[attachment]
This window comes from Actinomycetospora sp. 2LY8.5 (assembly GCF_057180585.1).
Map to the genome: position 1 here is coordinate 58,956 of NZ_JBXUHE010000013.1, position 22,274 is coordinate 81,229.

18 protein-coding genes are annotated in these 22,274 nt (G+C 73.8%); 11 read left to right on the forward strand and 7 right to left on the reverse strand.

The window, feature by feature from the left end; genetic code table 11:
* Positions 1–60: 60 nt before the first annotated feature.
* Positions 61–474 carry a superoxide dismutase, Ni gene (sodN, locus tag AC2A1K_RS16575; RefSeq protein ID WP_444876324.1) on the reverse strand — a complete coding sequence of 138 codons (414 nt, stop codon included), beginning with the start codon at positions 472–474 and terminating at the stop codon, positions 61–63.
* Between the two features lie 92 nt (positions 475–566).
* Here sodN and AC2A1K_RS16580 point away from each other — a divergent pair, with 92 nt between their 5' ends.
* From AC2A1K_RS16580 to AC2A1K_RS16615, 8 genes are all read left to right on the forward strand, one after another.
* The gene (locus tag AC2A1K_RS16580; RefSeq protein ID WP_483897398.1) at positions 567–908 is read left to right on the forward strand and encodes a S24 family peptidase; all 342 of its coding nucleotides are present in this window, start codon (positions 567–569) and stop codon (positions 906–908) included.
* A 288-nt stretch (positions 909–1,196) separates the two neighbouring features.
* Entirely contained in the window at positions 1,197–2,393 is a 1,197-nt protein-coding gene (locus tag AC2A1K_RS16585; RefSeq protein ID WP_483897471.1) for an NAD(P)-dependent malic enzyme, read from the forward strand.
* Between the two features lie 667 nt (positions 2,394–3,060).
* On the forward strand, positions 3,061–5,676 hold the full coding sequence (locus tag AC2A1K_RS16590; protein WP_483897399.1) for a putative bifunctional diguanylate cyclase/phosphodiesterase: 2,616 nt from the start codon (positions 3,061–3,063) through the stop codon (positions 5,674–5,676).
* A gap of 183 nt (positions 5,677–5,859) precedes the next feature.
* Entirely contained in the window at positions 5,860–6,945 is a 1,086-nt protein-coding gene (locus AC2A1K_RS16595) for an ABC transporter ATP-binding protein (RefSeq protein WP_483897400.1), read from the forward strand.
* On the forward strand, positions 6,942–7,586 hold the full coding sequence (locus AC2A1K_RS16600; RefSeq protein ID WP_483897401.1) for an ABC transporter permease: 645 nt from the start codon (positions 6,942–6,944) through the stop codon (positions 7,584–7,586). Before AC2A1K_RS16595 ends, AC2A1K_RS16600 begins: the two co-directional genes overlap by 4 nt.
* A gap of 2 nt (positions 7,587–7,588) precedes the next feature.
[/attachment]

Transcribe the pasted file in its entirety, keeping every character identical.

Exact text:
This window comes from Actinomycetospora sp. 2LY8.5 (assembly GCF_057180585.1).
Map to the genome: position 1 here is coordinate 58,956 of NZ_JBXUHE010000013.1, position 22,274 is coordinate 81,229.

18 protein-coding genes are annotated in these 22,274 nt (G+C 73.8%); 11 read left to right on the forward strand and 7 right to left on the reverse strand.

The window, feature by feature from the left end; genetic code table 11:
* Positions 1–60: 60 nt before the first annotated feature.
* Positions 61–474 carry a superoxide dismutase, Ni gene (sodN, locus tag AC2A1K_RS16575; RefSeq protein ID WP_444876324.1) on the reverse strand — a complete coding sequence of 138 codons (414 nt, stop codon included), beginning with the start codon at positions 472–474 and terminating at the stop codon, positions 61–63.
* Between the two features lie 92 nt (positions 475–566).
* Here sodN and AC2A1K_RS16580 point away from each other — a divergent pair, with 92 nt between their 5' ends.
* From AC2A1K_RS16580 to AC2A1K_RS16615, 8 genes are all read left to right on the forward strand, one after another.
* The gene (locus tag AC2A1K_RS16580; RefSeq protein ID WP_483897398.1) at positions 567–908 is read left to right on the forward strand and encodes a S24 family peptidase; all 342 of its coding nucleotides are present in this window, start codon (positions 567–569) and stop codon (positions 906–908) included.
* A 288-nt stretch (positions 909–1,196) separates the two neighbouring features.
* Entirely contained in the window at positions 1,197–2,393 is a 1,197-nt protein-coding gene (locus tag AC2A1K_RS16585; RefSeq protein ID WP_483897471.1) for an NAD(P)-dependent malic enzyme, read from the forward strand.
* Between the two features lie 667 nt (positions 2,394–3,060).
* On the forward strand, positions 3,061–5,676 hold the full coding sequence (locus tag AC2A1K_RS16590; protein WP_483897399.1) for a putative bifunctional diguanylate cyclase/phosphodiesterase: 2,616 nt from the start codon (positions 3,061–3,063) through the stop codon (positions 5,674–5,676).
* A gap of 183 nt (positions 5,677–5,859) precedes the next feature.
* Entirely contained in the window at positions 5,860–6,945 is a 1,086-nt protein-coding gene (locus AC2A1K_RS16595) for an ABC transporter ATP-binding protein (RefSeq protein WP_483897400.1), read from the forward strand.
* On the forward strand, positions 6,942–7,586 hold the full coding sequence (locus AC2A1K_RS16600; RefSeq protein ID WP_483897401.1) for an ABC transporter permease: 645 nt from the start codon (positions 6,942–6,944) through the stop codon (positions 7,584–7,586). Before AC2A1K_RS16595 ends, AC2A1K_RS16600 begins: the two co-directional genes overlap by 4 nt.
* A gap of 2 nt (positions 7,587–7,588) precedes the next feature.